More than what we do…

January 18, 2014 § Leave a comment

Sermons“God’s goods are not for sale; you can’t buy them with money or good deeds. God doesn’t make deals. God gives.”

Miroslav Volf, Free of Charge

Working through our Mom’s home was a huge undertaking. We had a five-day window to sift through more than 3,000 square feet and nearly-50 years of accumulation to decide what was junk, what we would sell and what each of us wanted to take home, before closing down the house we grew up in. Amazingly, between reminiscences, one more football game on our side yard, and picture-taking, we got it done, and by the time we left Miami, the house was empty, clean and on the market.

Somewhere in the mad dash we came upon a huge stockpile of tapes and CD’s, nearly all of which were sermons I had preached through the years. Before the dawn of podcasts and church web sites, Mom had my messages mailed to her weekly.

It took roughly one second to decide to toss the stash.

I can’t tell you that Mom listened to each of them, though I wouldn’t be surprised if she had. And admittedly, had I meticulously sifted through the titles, I probably would have categorized them according to how well or poorly I felt about each delivery.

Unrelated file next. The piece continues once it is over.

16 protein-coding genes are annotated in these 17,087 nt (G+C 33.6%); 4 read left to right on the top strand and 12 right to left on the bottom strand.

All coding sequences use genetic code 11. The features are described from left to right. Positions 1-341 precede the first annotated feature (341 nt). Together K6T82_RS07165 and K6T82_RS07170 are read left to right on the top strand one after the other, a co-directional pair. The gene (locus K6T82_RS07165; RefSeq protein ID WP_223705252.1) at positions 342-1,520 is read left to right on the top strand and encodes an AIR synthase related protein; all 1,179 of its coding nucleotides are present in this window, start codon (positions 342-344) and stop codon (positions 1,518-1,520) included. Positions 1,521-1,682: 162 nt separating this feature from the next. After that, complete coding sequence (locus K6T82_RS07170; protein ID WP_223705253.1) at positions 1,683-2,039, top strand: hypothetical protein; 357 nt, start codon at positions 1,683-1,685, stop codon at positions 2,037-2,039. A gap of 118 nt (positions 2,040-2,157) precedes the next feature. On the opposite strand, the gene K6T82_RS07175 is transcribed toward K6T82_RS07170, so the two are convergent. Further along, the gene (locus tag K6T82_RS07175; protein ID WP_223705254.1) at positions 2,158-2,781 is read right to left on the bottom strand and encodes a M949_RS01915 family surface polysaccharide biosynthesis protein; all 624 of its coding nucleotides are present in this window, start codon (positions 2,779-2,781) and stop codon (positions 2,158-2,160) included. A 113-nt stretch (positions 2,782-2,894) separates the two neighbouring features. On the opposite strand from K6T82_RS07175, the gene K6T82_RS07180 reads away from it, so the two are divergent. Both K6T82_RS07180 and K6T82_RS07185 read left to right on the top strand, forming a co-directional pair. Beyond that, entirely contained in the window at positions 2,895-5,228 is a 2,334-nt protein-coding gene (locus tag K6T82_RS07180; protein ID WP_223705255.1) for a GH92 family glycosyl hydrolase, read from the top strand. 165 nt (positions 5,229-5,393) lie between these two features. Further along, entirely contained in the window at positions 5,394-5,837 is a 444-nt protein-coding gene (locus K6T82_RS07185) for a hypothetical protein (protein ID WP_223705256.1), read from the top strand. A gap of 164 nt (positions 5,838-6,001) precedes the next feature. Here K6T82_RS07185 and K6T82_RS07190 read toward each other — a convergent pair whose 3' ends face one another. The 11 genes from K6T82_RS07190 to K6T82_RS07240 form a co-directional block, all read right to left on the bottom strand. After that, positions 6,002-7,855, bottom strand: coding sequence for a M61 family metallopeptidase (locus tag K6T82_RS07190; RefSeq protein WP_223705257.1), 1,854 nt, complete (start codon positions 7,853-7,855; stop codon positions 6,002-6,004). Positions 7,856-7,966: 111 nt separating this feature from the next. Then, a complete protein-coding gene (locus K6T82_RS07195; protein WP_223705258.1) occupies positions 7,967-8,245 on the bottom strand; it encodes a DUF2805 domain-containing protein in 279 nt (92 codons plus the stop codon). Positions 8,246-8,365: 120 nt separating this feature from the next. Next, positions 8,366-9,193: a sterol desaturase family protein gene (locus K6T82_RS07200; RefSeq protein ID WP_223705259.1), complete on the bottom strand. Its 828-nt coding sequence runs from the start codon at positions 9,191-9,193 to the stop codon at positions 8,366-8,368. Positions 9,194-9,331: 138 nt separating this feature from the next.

But it wouldn’t be because of the quality of my messages that Mom continued to listen, rather that she loved and was proud of her son, just as she was of each of her other four children.

If there were any particular snare I fall prey to every single day, it is that every fiber of my being wants to believe that I am measured, and that my value is determined by what I do, rather than by who I am in Christ.

There is always a deep-seated desire to work myself out of my own mess, and perhaps more sinister, an even deeper unwillingness to accept that God is a Father who loves and accepts me with full knowledge of how insecure, flawed and disposed to sin that I will always be until I make it Home. Put another way, there is something within me that resists accepting that my righteousness is in Jesus rather than anything I have done or can do.

But has it ever occurred to you that love’s truest measure can only come, not when we are lovely, but when we are utterly unlovable?

This means that everything we need for the Father to lavish love on us as His children, Jesus secured on the Cross. The math is simple: ‘We love because he first loved us.’ (1 John 4:19). It’s all there…

What better news could there be?


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